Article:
KIPLING'S SUSSEX - online book

An illustrated descriptive guide, to the places mentioned in
the writings of Rudyard Kipling.

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THE SUSSEX DOWNS                 215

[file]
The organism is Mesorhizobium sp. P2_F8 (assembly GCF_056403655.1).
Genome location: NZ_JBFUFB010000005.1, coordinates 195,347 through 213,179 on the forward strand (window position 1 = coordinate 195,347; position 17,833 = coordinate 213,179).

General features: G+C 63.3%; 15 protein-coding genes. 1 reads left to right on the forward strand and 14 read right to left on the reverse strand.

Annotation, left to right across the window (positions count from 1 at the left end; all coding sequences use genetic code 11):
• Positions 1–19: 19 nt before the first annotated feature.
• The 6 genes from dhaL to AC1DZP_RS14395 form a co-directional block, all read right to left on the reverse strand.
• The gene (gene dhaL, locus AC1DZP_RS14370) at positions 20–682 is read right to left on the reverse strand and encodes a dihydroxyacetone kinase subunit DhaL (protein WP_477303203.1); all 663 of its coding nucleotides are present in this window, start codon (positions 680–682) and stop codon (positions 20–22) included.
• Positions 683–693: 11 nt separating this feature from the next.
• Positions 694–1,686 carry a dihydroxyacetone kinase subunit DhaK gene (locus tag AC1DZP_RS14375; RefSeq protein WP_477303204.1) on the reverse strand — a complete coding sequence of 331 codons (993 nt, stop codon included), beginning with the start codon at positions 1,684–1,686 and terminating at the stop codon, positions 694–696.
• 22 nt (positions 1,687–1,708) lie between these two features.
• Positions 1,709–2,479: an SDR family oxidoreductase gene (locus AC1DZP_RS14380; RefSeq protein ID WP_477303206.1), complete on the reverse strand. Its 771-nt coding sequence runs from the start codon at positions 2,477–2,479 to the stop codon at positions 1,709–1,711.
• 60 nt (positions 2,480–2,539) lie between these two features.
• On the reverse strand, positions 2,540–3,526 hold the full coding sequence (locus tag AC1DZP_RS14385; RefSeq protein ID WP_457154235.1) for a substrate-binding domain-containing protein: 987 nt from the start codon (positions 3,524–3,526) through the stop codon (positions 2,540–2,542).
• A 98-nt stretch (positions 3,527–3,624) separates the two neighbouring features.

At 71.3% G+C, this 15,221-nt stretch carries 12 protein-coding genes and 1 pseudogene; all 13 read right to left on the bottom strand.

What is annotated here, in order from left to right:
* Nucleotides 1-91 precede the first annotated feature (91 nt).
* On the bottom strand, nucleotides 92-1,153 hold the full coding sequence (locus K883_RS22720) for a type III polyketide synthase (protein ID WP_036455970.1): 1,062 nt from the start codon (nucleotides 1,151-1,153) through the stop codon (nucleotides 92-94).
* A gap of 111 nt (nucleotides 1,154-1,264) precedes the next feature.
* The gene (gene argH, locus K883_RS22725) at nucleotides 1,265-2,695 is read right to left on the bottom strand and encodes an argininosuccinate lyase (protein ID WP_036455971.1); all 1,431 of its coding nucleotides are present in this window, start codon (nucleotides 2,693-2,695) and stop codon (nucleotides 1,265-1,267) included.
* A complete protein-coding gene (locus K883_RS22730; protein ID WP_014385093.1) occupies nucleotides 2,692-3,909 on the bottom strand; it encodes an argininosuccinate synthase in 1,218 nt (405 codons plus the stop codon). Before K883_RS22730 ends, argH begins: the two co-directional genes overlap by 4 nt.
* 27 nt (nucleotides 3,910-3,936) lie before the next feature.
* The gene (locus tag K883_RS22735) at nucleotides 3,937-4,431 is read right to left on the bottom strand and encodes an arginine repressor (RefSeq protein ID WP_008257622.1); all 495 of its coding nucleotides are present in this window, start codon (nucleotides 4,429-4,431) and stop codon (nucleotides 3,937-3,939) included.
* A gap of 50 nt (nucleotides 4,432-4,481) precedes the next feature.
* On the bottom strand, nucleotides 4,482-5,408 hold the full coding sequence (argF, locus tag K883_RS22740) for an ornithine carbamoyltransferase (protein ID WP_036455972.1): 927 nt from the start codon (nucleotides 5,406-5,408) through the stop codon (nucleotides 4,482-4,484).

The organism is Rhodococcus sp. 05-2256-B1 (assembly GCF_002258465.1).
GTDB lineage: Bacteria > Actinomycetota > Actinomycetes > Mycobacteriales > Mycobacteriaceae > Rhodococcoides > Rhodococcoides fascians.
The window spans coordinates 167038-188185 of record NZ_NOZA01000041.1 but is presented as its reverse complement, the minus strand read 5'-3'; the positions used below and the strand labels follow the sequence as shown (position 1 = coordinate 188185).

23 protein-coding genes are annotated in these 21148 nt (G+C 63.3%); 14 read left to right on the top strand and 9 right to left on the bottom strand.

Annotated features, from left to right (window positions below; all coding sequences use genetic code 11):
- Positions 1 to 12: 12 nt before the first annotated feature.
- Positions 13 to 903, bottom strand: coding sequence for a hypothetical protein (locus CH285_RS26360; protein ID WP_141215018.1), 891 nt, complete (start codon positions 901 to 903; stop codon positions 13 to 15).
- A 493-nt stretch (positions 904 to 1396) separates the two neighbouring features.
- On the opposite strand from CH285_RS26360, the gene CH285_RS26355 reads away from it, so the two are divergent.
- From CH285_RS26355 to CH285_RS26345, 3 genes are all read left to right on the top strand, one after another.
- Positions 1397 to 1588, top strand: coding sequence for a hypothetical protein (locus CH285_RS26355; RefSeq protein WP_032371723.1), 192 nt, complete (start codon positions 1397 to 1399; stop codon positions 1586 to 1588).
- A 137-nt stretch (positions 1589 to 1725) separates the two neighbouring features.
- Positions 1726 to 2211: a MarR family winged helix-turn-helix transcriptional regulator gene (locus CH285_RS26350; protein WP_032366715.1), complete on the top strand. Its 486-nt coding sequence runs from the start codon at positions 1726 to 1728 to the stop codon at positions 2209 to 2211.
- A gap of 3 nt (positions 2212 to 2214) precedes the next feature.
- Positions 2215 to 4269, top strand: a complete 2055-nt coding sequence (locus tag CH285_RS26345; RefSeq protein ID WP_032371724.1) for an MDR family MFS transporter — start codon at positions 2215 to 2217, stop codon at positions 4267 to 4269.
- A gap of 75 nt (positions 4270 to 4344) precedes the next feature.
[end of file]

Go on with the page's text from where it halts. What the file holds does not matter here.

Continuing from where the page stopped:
Having spoken of the sheep and the shepherd, I must refer the reader to Kipling's " Knife and the Naked Chalk," for the third member of the triumvirate, the Dog. Mr. Dudeney's dog, Old Jim, can be seen every day on the Downs. If one inquires the breed of the dog of a South Down man one gets the answer, "Just a ship-dog, surelye." But this description is far too in­discriminate ; it is often applied to the malapert animal which yelps noisily in the streets, chases cats, and goes mad at the sound of a motor car. Far different is the " ship-dog." He is always ready for real work, and whether employed in driving on the roads, or herding on the Downs, his grave and earnest aspect evinces his full conscious­ness that he is playing an important part in the day's toil. When on duty he will evade any overtures of friendliness by a stranger, not in a snarling and surly manner, but with a certain calm indifference. At an early date he becomes as sedate as a Quaker, and learns the rules of the game. Should his master be absent for a time he will '* carry on " and nurse the flock, never over-pacing them or suffering any to stray away ; and in the hustle of the market town or fair a good sheep dog never allows such distractions as a brass band or musical horses to lure him from his duties. When
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